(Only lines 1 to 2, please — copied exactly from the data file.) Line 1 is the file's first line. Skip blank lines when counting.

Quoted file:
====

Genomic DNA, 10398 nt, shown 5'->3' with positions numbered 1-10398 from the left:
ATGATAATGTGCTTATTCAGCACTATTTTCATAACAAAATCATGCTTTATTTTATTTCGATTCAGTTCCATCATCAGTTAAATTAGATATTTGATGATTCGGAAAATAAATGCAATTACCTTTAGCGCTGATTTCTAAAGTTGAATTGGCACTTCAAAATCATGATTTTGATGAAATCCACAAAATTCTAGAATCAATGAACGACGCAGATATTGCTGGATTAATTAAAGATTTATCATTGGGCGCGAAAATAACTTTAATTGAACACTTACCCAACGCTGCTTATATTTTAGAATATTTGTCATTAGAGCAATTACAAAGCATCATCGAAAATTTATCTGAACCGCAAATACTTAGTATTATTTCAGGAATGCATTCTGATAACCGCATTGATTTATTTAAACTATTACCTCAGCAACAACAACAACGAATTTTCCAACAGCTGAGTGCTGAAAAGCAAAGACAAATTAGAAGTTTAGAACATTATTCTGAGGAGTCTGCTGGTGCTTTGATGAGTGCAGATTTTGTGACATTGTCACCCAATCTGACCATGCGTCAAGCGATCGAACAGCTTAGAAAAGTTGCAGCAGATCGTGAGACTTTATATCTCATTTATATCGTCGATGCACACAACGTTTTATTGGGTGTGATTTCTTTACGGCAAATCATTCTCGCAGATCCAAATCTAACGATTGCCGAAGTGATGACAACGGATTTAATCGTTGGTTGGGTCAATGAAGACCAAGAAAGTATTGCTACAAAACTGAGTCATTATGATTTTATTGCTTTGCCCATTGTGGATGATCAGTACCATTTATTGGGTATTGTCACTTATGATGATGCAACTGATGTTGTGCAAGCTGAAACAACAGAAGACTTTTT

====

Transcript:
Genomic DNA, 10398 nt, shown 5'->3' with positions numbered 1-10398 from the left:
ATGATAATGTGCTTATTCAGCACTATTTTCATAACAAAATCATGCTTTATTTTATTTCGATTCAGTTCCATCATCAGTTAAATTAGATATTTGATGATTCGGAAAATAAATGCAATTACCTTTAGCGCTGATTTCTAAAGTTGAATTGGCACTTCAAAATCATGATTTTGATGAAATCCACAAAATTCTAGAATCAATGAACGACGCAGATATTGCTGGATTAATTAAAGATTTATCATTGGGCGCGAAAATAACTTTAATTGAACACTTACCCAACGCTGCTTATATTTTAGAATATTTGTCATTAGAGCAATTACAAAGCATCATCGAAAATTTATCTGAACCGCAAATACTTAGTATTATTTCAGGAATGCATTCTGATAACCGCATTGATTTATTTAAACTATTACCTCAGCAACAACAACAACGAATTTTCCAACAGCTGAGTGCTGAAAAGCAAAGACAAATTAGAAGTTTAGAACATTATTCTGAGGAGTCTGCTGGTGCTTTGATGAGTGCAGATTTTGTGACATTGTCACCCAATCTGACCATGCGTCAAGCGATCGAACAGCTTAGAAAAGTTGCAGCAGATCGTGAGACTTTATATCTCATTTATATCGTCGATGCACACAACGTTTTATTGGGTGTGATTTCTTTACGGCAAATCATTCTCGCAGATCCAAATCTAACGATTGCCGAAGTGATGACAACGGATTTAATCGTTGGTTGGGTCAATGAAGACCAAGAAAGTATTGCTACAAAACTGAGTCATTATGATTTTATTGCTTTGCCCATTGTGGATGATCAGTACCATTTATTGGGTATTGTCACTTATGATGATGCAACTGATGTTGTGCAAGCTGAAACAACAGAAGACTTTTT